Interviews

Patrick May : 8 Questions
In December of 2008 I had the opportunity to ask Patrick May some about his artistic process. He was in Florida at the time for Art Basil.

AWD:I know that you also double as a developer. Do you relate your programming work with your art? If so, how?
PATRICK MAY:
The primary focus of programming is building ways to help people to work together. It directly relates to my arts organizing, which focuses on finding win-win ways for artistic collaboration. My artwork is individualistic and does not directly involve others. I am interested in different kinds of authorship. In photography there is the choice of a moment, in painting there is the gesture, and in drawing there is the choice of symbols. I use digital techniques to combine these different moments of authorship into imagery. Somewhat like collaborating with myself.

AWD:When did you first realize you were an artist?
PATRICK MAY:
When I was in 2nd grade I forgot my lunch money, so I sold drawings door to door to eat.

AWD:Your work seems symbolic and perhaps narrative, how did you arrive at the elements you use in your work?
PATRICK MAY:
I usually try to think of a moving title and then build an image around it.

AWD:How do you compare the process in your work to the outcome?
PATRICK MAY:
When I'm not working on a piece I do "research" activities. These don't take much focus, but generate images or textures that are on hand when I'm making an actual piece. Much of my process is about building a foundation playing with imagery that I love. When the focus closes in on a piece, I draw off that imagery to amplify and close the deal.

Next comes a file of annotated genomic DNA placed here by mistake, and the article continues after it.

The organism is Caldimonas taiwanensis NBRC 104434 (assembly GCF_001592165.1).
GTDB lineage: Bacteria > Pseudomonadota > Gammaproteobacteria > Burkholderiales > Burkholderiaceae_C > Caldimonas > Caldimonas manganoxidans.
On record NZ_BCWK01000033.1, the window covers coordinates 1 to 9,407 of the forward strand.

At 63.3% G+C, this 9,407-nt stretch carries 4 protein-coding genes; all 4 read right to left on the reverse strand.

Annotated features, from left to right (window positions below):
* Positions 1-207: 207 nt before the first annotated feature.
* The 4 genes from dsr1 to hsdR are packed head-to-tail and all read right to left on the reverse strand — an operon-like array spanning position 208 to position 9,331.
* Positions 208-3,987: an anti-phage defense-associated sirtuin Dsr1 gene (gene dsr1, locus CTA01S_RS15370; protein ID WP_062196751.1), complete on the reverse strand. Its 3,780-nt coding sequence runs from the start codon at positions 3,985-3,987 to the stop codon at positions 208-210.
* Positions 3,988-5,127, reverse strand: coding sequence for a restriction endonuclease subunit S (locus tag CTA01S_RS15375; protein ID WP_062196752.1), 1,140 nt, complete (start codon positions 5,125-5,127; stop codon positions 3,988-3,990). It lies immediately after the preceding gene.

AWD: What piece is coming next?
PATRICK MAY:
A self portrait as Medusa.

AWD:How clear is the image of the work before you begin?
PATRICK MAY:
The final image isn't done until completion. Often I'm excited about one element of the work, and the rest are found through experimentation. Sometimes that element is a drawing, sometimes it's the texture, sometimes it's the title.

AWD:Is your work inherently political?
PATRICK MAY:
My work is inherently personal. Recently there have been plenty of political issues worry about. Though probably any artwork concerned with the personal becomes political, since politics is always local anyways.

AWD:Is your work inherently political?
PATRICK MAY:
The final image isn't done until completion. My work is inherently personal. Recently there have been plenty of political issues worry about. Though probably any artwork concerned with the personal becomes political, since politics is always local anyways.

AWD:Do you feel like you have actualized what you would like to communicate?
PATRICK MAY:
Currently I'd like to become better at engaging the personal narratives of my friends and peers in my artwork.